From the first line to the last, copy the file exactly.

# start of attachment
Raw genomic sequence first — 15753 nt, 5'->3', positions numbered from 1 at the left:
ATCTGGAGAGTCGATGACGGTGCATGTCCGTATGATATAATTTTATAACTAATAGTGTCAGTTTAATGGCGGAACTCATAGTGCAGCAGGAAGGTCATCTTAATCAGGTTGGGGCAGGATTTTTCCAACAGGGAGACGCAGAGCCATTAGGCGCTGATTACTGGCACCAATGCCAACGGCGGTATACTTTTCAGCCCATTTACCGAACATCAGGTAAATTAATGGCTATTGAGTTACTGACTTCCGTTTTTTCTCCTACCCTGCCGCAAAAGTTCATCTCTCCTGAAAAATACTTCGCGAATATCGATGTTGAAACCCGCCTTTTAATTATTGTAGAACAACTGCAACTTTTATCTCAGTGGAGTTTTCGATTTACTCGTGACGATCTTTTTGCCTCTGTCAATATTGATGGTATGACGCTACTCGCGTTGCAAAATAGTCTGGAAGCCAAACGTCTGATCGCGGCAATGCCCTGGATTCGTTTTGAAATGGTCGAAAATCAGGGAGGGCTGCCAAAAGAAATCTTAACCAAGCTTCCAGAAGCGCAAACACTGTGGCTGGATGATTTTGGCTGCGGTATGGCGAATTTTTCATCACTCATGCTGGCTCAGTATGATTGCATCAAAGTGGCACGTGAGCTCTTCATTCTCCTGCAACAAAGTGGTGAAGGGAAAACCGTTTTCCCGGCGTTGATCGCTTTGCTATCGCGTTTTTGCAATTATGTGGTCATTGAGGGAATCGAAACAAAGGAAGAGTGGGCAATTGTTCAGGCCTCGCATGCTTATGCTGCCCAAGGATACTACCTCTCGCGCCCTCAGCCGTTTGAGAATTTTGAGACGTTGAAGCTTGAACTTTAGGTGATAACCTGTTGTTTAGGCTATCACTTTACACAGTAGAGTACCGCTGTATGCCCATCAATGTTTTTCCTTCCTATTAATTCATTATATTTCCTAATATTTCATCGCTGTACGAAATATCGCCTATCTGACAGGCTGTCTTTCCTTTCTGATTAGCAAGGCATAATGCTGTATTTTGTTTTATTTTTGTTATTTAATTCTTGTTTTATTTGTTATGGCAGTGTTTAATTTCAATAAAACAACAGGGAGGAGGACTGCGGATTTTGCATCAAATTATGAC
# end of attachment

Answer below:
Raw genomic sequence first — 15753 nt, 5'->3', positions numbered from 1 at the left:
ATCTGGAGAGTCGATGACGGTGCATGTCCGTATGATATAATTTTATAACTAATAGTGTCAGTTTAATGGCGGAACTCATAGTGCAGCAGGAAGGTCATCTTAATCAGGTTGGGGCAGGATTTTTCCAACAGGGAGACGCAGAGCCATTAGGCGCTGATTACTGGCACCAATGCCAACGGCGGTATACTTTTCAGCCCATTTACCGAACATCAGGTAAATTAATGGCTATTGAGTTACTGACTTCCGTTTTTTCTCCTACCCTGCCGCAAAAGTTCATCTCTCCTGAAAAATACTTCGCGAATATCGATGTTGAAACCCGCCTTTTAATTATTGTAGAACAACTGCAACTTTTATCTCAGTGGAGTTTTCGATTTACTCGTGACGATCTTTTTGCCTCTGTCAATATTGATGGTATGACGCTACTCGCGTTGCAAAATAGTCTGGAAGCCAAACGTCTGATCGCGGCAATGCCCTGGATTCGTTTTGAAATGGTCGAAAATCAGGGAGGGCTGCCAAAAGAAATCTTAACCAAGCTTCCAGAAGCGCAAACACTGTGGCTGGATGATTTTGGCTGCGGTATGGCGAATTTTTCATCACTCATGCTGGCTCAGTATGATTGCATCAAAGTGGCACGTGAGCTCTTCATTCTCCTGCAACAAAGTGGTGAAGGGAAAACCGTTTTCCCGGCGTTGATCGCTTTGCTATCGCGTTTTTGCAATTATGTGGTCATTGAGGGAATCGAAACAAAGGAAGAGTGGGCAATTGTTCAGGCCTCGCATGCTTATGCTGCCCAAGGATACTACCTCTCGCGCCCTCAGCCGTTTGAGAATTTTGAGACGTTGAAGCTTGAACTTTAGGTGATAACCTGTTGTTTAGGCTATCACTTTACACAGTAGAGTACCGCTGTATGCCCATCAATGTTTTTCCTTCCTATTAATTCATTATATTTCCTAATATTTCATCGCTGTACGAAATATCGCCTATCTGACAGGCTGTCTTTCCTTTCTGATTAGCAAGGCATAATGCTGTATTTTGTTTTATTTTTGTTATTTAATTCTTGTTTTATTTGTTATGGCAGTGTTTAATTTCAATAAAACAACAGGGAGGAGGACTGCGGATTTTGCATCAAATTATGAC